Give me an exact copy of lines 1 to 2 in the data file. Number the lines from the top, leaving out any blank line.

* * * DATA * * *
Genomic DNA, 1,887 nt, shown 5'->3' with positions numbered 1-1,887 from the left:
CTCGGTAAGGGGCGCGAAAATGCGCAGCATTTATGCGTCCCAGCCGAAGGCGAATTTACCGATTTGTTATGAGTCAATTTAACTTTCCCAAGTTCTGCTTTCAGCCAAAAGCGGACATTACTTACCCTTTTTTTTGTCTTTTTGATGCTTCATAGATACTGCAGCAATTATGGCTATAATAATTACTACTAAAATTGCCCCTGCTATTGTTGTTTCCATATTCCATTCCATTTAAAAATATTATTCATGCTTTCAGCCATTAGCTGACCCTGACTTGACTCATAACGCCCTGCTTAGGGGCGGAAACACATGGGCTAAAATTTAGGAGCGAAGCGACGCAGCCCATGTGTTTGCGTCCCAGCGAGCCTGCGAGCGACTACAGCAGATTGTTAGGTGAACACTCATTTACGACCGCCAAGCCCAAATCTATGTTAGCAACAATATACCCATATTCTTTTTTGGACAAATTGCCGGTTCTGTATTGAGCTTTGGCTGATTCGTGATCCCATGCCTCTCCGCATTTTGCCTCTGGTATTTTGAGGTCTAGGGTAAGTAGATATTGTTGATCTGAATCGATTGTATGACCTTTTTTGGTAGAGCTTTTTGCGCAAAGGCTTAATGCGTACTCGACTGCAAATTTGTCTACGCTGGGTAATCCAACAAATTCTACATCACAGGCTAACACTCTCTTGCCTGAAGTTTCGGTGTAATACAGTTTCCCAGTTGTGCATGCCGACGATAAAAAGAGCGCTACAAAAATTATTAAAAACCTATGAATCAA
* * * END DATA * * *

Genomic DNA, 1,887 nt, shown 5'->3' with positions numbered 1-1,887 from the left:
CTCGGTAAGGGGCGCGAAAATGCGCAGCATTTATGCGTCCCAGCCGAAGGCGAATTTACCGATTTGTTATGAGTCAATTTAACTTTCCCAAGTTCTGCTTTCAGCCAAAAGCGGACATTACTTACCCTTTTTTTTGTCTTTTTGATGCTTCATAGATACTGCAGCAATTATGGCTATAATAATTACTACTAAAATTGCCCCTGCTATTGTTGTTTCCATATTCCATTCCATTTAAAAATATTATTCATGCTTTCAGCCATTAGCTGACCCTGACTTGACTCATAACGCCCTGCTTAGGGGCGGAAACACATGGGCTAAAATTTAGGAGCGAAGCGACGCAGCCCATGTGTTTGCGTCCCAGCGAGCCTGCGAGCGACTACAGCAGATTGTTAGGTGAACACTCATTTACGACCGCCAAGCCCAAATCTATGTTAGCAACAATATACCCATATTCTTTTTTGGACAAATTGCCGGTTCTGTATTGAGCTTTGGCTGATTCGTGATCCCATGCCTCTCCGCATTTTGCCTCTGGTATTTTGAGGTCTAGGGTAAGTAGATATTGTTGATCTGAATCGATTGTATGACCTTTTTTGGTAGAGCTTTTTGCGCAAAGGCTTAATGCGTACTCGACTGCAAATTTGTCTACGCTGGGTAATCCAACAAATTCTACATCACAGGCTAACACTCTCTTGCCTGAAGTTTCGGTGTAATACAGTTTCCCAGTTGTGCATGCCGACGATAAAAAGAGCGCTACAAAAATTATTAAAAACCTATGAATCAA